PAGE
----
## The circuit

To start with our circuit lets first calculate the value of the resistance we need to use for our circuit. From the data sheet of your LED you can find the Voltage drop, (usually about 1.7V for a standard red LED, 2.2V for a super bright red and green LEDs, and around 3.2V for blue and white LEDs). The max current for most standard LEDs is about 20mA.

Our supply Voltage will be 3.3V therefore using the Ohms law we can calculi the resistance we need

R = V/I = (3.3V-1.7V)/0.02A = 80Ω

Any resistor with a value over 80Ω will be fine.

Note from the GPIO diagram above, that the 3.3V supply pin and the 5V supply pin are next to each other, so is better to calculate a resistance for the 5V supply as well:

R = V/I = (5V-1.7V)/0.02A = 165Ω

I would select a value over 165 Ω for my circuit, so that if I misplace the supply and use 5V instead of 3.3 the circuit will still works fine. For my circuit I am using a Resistor of 330Ω. Now with the value of the resistance we can finally make our circuit.

From the figure notice that one end of the resistor goes to the supply (connected to the Pi by the Red cable), the other end is connected to the LED’s Anode. The LED’s cathode is connected to the Pi’s GPIO by the orange cable.

## The Application Program

Let’s write the program to test our LED circuit. In Visual Studio create a new C# Console Application and name it (in my case I named it PiLEDCircuit). Once the project is created, on the Solution Explorer right-click on the References node and select Add Reference…

The Reference Manager windows will open. In there, browse to WiringPi.dll file we created in the previous post, selected and click Ok.

After you Add the WiringPi.dll file you can confirm that it was added to the References and make sure to added to your program (using WiringPi).

Now let’s code. The program will be simple, the steps to follow are:

1. Initialize the GPIO
2. Tell the Pi we will send data out the GPIO
3. Make sure LED is initially OFF
4. Ask the user to turn the LED ON by pressing a key
5. Turn LED ON
6. Ask the user to press a key to Turn LED OFF and exit

The code is here:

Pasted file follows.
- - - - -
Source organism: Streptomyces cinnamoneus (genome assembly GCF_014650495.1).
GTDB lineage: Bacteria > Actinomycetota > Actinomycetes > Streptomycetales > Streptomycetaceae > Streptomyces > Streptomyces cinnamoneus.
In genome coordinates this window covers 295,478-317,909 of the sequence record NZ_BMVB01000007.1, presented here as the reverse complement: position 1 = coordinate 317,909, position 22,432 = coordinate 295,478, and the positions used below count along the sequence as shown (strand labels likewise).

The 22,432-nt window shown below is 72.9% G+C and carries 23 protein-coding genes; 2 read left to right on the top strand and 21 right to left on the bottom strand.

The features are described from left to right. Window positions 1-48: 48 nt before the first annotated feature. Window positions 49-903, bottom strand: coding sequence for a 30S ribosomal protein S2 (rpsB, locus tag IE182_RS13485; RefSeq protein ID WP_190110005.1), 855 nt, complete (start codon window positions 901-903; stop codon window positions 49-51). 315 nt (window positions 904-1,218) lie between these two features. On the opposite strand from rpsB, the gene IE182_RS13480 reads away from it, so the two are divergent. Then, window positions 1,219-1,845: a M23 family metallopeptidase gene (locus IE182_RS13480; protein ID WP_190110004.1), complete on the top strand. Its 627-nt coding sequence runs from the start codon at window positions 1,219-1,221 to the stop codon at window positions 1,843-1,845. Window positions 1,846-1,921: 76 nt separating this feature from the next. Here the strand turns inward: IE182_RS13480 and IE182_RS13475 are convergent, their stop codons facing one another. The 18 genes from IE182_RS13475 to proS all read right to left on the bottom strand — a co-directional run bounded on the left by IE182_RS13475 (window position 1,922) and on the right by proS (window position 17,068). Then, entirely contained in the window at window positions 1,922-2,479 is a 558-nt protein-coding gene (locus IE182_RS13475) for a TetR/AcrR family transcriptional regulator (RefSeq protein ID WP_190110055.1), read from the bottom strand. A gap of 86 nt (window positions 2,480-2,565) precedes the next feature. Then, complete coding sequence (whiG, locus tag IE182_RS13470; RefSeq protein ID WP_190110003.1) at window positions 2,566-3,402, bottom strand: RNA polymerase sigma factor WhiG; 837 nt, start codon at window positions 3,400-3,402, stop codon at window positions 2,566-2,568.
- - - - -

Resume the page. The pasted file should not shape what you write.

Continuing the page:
```using System;
using WiringPi;

namespace PiLEDCircuit
{
class Program
{
//Place the LED on GPIO 5 (Physical Pin 29)
const int redLedPin = 29;

static void Main(string[] args)
{
// Tell the user that we are attempting to start the GPIO
Console.WriteLine("Initializing GPIO Interface");

// The WiringPiSetup method is static and returns either true or false
// Any value less than 0 represents a failure
if (Init.WiringPiSetupPhys() >= 0)
//ensures that it initializes the GPIO interface and reports ready to work. We will use Physical Pin Numbers
{
// Tell the Pi that we will send data out the GPIO
GPIO.pinMode(redLedPin, (int)GPIO.GPIOpinmode.Output);

//Ensure that the LED is OFF
//Remember the supply is 3.3V(high) therefore: High-High=0 --> LED is OFF
GPIO.digitalWrite(redLedPin, (int)GPIO.GPIOpinvalue.High);

// Tell the user that GPIO Initialization Completed successfully
Console.WriteLine("GPIO Initialization Complete");

//Tell the user to press any key to Turn ON the LED
Console.WriteLine("Press any Key to Turn LED ON");
// Pause and wait for user to press a key
// Turn the LED ON
GPIO.digitalWrite(redLedPin, (int)GPIO.GPIOpinvalue.Low);
//Tell the user taht LED should be ON
Console.WriteLine("Led is ON");

//Tell the user to press any key to Turn OFF the LED
Console.WriteLine("Press any Key to Turn LED OFF and Exit");
// Pause and wait for user to press a key
//Turn LED Off
GPIO.digitalWrite(redLedPin, (int)GPIO.GPIOpinvalue.High);
}
else
{
//Tell the user that GPIO Interface did not initialize
Console.WriteLine("GPIO Initialization Failed!");
}
}
}
}
```

Once you finish writing your code compile it using the Build option.

Finally we are ready to deploy it. First we need to connect our windows PC to the Pi and transfer to the Raspberry Pi the PiLEDCircuit.exe and WiringPi.dll files that were created when we compiled our code. (I use PuTTY to connect to the Pi, and command pscp source destination to transfer files).

From the Pi Terminal (or your remote connection) navigate to the folder to which you transferred the files. Once there we can run our application with the following command: sudo mono PiLEDCircuit.exe.

You will see the message “press any key to Turn the LED ON”. Press any key and:

Yes! The LED is ON. The Terminal will also show you the message “The LED is ON” as well as “Press any Key to Turn the LED OFF and Exit”.

After you Press any Key the Application will stop running.

In this Post, we confirmed that we could control the GPIO ports with C#, however we only wrote data out the GPIO, in the following post we will use a Push Button to tell the Pi to Turn ON/OFF the same LED.

See you!